What is going to be big in the public affairs space in 2017? WFA staff give their predictions for the year ahead.

#1 Taking back control: We reckon 2017 will be the year consumers start to take back control online. New privacy rules coming out of Brussels will require companies to give consumers more information about how they use their data. The days of blindly ticking boxes will soon be over. Consumers will need to make deliberate decisions about informed consent, meaning brand marketers will need to work hard and find new ways to articulate the value of personalised, targeted advertising. Catherine can tell you more at c.armitage@wfanet.org

#2 A new dawn for online ads? All the data show how ad-blocking continues to rise. The online ad experience is far from consumer-friendly. But has the penny finally dropped within industry? WFA is a founding member of the global Coalition for Better Ads. In 2017, on the basis of online consumer understanding, we’ll put in place standards that we hope might just improve the online experience. We won’t claw back consumers from using ad-blockers overnight but we hope 2017 will be the year when online advertising turns the corner. For more information, ask Axel at a.debry@wfanet.org

#3 AVMS, a Pandora’s box for more ad controls? As part of the EU’s Digital Single Market Strategy, European regulators are reviewing the pan-European broadcasting rules contained in the Audio-visual Media Services Directive (AVMS). The aim? To make the rules more flexible and future-proof in light of technological changes. The danger? NGOs and activist regulators are pushing for stricter controls on food and alcohol marketing as well as marketing to children. 2017 will witness a battle between those with a predominantly liberalising versus consumer protectionist ambition for the Directive. Agnieszka can tell you more at a.katner@wfanet.org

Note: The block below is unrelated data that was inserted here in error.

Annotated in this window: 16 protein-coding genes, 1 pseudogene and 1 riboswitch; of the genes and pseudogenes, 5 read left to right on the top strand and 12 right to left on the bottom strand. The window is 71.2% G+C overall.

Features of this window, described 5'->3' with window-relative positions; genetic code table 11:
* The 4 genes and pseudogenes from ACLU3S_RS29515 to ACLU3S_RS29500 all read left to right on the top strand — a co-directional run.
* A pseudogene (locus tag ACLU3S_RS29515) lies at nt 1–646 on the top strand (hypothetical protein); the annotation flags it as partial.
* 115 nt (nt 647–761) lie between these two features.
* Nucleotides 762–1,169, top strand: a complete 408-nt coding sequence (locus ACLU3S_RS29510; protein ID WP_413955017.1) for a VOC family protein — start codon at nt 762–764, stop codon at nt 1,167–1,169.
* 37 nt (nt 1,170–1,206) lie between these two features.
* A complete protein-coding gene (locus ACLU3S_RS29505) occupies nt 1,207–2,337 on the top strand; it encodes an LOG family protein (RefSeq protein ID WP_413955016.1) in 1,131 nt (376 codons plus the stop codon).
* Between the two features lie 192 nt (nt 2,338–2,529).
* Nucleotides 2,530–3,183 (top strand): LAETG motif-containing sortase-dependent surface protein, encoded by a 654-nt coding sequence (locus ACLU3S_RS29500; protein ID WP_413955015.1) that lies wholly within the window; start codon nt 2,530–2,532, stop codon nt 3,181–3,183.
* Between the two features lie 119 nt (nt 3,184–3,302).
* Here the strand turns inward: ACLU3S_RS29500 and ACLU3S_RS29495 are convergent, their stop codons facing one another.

#4 Food fight: No one has been under greater pressure in recent years than Big Food. Chile has adopted food marketing restrictions so severe that food manufacturers have had to pull out of the market. Others are even being sued by the Chilean government for using on-pack characters of appeal to children. France, Peru, UK, Ireland, Norway, Taiwan, South Korea and others have followed suit. Expect more of the same in 2017 with Canadian and Israeli regulators mulling restrictions. Will can explain at w.gilroy@wfanet.org

#5 No kidding! The food marketing debate and the relentless uptake by kids of new technologies have led to increased regulatory scrutiny around marketing to children. The way brands connect with children online, particularly on their mobile phones, is sparking a backlash led by WHO amongst others. France just adopted a ban on advertising around children’s programmes. The AVMSD (see above) harbours the potential for further controls. As parents become increasingly anxious about their kids’ online habits, regulators globally will look for statutory solutions. Please contact Will for more at w.gilroy@wfanet.org

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